Traditional Japanese vs Western Standards
Mutual Trading actively enters Sake and Shochu products at prominent wine & spirits competitions held across the United States. This is to educate professionals in the trade and to advocate the unique qualities of Japanese liquors, so different from Western alcohols. Earning top gold awards at these competitions opens doors for Sake and Shochu makers, importers, and wholesalers to use their achievements in heightening value through their marketing and sales activities.
Judges at these competitions tend to reflect trends and this year was no exception, where Sake with pear and lychee aromas continued to dominate the Ginjo and Daiginjo categories. These aroma profiles are brought on by specific yeasts, and breweries that have mastered incorporating yeast in crafting Sake won gold awards. The difficulty comes as these types of yeast require precise and constant temperature control during fermentation process in order to prevent amplifying nigami or bitterness.
Another recent buzzed about topic is TCA or trichloroanisole contamination, the leading cause of moldy and musty smells in wines. Bouchenné or cork taint is usually caused by 2,4,6-trichloroanisole and it’s reported that roughly 5% of corked wines are tainted. In the past, cork taint was unheard of with Sake, that is, until recently, when now international wine judges have become increasingly keen on the presence of TCA contamination when evaluating Sake, including those traditionally aged in wooden barrels.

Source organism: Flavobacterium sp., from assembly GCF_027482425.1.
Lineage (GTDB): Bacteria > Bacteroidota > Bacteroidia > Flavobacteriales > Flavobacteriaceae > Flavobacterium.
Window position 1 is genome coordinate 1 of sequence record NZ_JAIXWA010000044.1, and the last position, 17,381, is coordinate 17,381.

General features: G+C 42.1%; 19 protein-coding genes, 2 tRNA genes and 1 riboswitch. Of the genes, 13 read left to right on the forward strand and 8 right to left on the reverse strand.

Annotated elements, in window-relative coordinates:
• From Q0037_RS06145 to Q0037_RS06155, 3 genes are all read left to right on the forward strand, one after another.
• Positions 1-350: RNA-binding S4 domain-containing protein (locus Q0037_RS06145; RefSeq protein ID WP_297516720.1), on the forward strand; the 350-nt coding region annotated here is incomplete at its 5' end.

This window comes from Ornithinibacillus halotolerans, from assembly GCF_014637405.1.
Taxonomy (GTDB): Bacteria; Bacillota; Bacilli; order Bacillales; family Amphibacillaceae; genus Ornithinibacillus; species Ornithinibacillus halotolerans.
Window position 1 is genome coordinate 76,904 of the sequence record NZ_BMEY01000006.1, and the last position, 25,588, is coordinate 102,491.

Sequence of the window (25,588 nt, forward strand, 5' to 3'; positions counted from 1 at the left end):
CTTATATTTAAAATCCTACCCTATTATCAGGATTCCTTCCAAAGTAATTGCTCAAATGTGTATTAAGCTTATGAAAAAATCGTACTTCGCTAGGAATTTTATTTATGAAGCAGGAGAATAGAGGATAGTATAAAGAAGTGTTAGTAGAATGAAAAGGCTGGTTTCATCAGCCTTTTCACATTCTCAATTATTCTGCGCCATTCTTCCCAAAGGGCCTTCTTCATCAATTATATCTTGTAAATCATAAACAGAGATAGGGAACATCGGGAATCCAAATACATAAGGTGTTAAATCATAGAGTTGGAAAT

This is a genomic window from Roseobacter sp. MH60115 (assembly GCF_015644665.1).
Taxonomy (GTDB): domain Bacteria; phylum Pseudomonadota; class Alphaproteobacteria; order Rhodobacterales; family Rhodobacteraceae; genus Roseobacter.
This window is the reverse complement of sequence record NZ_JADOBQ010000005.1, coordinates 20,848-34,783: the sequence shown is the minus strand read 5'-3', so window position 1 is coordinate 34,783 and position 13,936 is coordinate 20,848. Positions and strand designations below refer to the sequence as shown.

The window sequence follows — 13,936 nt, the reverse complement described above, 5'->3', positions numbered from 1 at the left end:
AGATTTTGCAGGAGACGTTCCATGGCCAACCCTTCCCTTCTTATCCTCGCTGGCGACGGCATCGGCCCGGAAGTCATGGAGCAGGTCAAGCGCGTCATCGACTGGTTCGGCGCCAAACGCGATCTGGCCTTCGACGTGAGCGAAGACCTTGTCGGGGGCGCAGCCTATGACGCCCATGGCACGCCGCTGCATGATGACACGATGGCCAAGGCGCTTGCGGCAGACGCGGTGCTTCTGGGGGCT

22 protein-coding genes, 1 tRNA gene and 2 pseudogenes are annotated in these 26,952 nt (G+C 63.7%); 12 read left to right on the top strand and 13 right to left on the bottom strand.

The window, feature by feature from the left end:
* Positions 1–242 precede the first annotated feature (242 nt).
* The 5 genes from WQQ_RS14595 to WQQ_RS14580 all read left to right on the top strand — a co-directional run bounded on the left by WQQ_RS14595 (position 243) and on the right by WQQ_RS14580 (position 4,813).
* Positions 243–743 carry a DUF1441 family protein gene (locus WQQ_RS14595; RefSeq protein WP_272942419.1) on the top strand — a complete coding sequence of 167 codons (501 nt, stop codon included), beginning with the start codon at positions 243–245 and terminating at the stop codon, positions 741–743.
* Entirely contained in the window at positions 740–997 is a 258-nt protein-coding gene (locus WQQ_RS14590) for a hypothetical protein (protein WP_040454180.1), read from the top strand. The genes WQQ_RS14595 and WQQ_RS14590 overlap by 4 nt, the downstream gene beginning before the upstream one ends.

TCA is a highly newsworthy topic among the Sake industry, recently due to the growing popularity of Sake as it ascends in becoming a familiar alcoholic beverage to the world. Until now, a hint of cork has never been regarded a problem for it reflects the lingering aroma of Sake crafted in traditional wooden barrels and vessels, and rather, a pleasant reminder of the ages past. This practice will soon change as brewers will need to consider the possibility of their “traditionally pleasant, woodsy aroma brew” being misinterpreted for TCA contamination and face low evaluations at international level competitions.
Although corks are not typically used in Sake brewing, TCA contaminations can occur in various places: through the wooden table used in koji rooms, wooden containers, and others. There’s even been a case of TCA contamination in freshly crafted Sake that had been left on wooden pallets only for a period of three days.